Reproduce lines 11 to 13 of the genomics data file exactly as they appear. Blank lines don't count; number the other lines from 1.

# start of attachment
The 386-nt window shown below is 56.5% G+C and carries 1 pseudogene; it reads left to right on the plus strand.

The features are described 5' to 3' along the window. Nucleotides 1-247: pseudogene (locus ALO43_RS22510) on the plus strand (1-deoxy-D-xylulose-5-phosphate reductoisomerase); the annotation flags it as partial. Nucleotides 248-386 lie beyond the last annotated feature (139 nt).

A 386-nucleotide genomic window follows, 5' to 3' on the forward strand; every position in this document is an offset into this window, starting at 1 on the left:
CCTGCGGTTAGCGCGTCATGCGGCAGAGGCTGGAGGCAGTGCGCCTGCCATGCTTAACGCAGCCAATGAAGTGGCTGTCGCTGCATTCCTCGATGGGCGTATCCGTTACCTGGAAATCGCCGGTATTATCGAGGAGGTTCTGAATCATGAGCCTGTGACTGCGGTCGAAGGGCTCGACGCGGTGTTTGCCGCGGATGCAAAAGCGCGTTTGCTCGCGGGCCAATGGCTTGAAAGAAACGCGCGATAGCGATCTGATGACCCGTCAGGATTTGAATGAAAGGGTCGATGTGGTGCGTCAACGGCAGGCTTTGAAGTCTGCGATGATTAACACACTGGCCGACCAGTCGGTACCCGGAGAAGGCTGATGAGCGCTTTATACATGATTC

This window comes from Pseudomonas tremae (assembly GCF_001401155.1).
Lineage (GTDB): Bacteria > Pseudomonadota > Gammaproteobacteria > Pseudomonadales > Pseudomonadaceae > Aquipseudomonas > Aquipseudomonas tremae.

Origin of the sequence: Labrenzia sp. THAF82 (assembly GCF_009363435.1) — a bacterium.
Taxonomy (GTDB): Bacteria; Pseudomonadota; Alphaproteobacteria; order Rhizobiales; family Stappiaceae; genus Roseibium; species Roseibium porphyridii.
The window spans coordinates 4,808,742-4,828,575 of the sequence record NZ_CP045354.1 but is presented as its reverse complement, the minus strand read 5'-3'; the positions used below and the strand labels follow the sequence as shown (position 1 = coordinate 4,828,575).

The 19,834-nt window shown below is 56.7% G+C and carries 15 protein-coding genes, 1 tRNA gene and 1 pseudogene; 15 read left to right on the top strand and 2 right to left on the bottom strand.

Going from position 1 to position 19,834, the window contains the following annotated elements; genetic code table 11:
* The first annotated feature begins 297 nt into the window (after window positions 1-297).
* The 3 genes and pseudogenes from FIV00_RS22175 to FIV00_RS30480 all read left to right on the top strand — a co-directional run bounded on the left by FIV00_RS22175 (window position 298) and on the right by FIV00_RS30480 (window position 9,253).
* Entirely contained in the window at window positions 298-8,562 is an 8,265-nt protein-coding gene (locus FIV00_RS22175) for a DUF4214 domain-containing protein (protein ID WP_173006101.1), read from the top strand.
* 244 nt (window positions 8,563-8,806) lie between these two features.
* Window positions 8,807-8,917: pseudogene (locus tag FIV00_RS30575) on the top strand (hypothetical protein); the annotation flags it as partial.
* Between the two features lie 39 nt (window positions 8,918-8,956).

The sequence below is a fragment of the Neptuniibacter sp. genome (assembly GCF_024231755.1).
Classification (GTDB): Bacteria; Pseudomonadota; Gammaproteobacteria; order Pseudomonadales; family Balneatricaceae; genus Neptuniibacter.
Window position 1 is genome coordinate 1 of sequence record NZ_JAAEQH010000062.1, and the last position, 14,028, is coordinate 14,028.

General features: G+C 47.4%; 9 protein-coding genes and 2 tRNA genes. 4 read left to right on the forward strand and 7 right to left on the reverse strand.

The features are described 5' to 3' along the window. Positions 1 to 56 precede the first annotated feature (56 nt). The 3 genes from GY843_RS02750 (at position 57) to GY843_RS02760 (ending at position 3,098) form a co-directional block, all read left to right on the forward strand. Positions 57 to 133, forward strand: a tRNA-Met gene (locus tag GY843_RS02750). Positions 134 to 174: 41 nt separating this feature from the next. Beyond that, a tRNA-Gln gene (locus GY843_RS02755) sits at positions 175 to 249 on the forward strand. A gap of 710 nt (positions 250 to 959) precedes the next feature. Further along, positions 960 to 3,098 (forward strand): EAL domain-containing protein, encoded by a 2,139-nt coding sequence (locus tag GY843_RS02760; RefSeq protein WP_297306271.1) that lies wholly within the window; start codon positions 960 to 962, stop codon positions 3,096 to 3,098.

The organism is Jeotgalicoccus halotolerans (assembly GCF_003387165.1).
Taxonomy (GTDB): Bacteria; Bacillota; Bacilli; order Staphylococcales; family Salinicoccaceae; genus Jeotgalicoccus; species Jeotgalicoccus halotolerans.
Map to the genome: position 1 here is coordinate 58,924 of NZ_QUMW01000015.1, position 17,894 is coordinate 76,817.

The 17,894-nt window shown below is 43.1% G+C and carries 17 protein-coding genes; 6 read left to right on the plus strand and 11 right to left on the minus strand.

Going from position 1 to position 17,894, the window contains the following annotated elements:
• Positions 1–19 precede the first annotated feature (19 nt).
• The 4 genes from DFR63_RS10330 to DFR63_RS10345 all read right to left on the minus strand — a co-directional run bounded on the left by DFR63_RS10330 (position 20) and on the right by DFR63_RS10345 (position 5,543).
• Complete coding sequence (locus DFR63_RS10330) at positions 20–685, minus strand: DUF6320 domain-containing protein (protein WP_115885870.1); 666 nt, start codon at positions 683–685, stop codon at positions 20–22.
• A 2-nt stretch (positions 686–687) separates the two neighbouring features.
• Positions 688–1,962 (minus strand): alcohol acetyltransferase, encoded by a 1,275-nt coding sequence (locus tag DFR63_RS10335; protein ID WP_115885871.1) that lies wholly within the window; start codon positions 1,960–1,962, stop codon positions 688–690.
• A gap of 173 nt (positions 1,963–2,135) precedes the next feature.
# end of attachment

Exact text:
Going from position 1 to position 19,834, the window contains the following annotated elements; genetic code table 11:
* The first annotated feature begins 297 nt into the window (after window positions 1-297).
* The 3 genes and pseudogenes from FIV00_RS22175 to FIV00_RS30480 all read left to right on the top strand — a co-directional run bounded on the left by FIV00_RS22175 (window position 298) and on the right by FIV00_RS30480 (window position 9,253).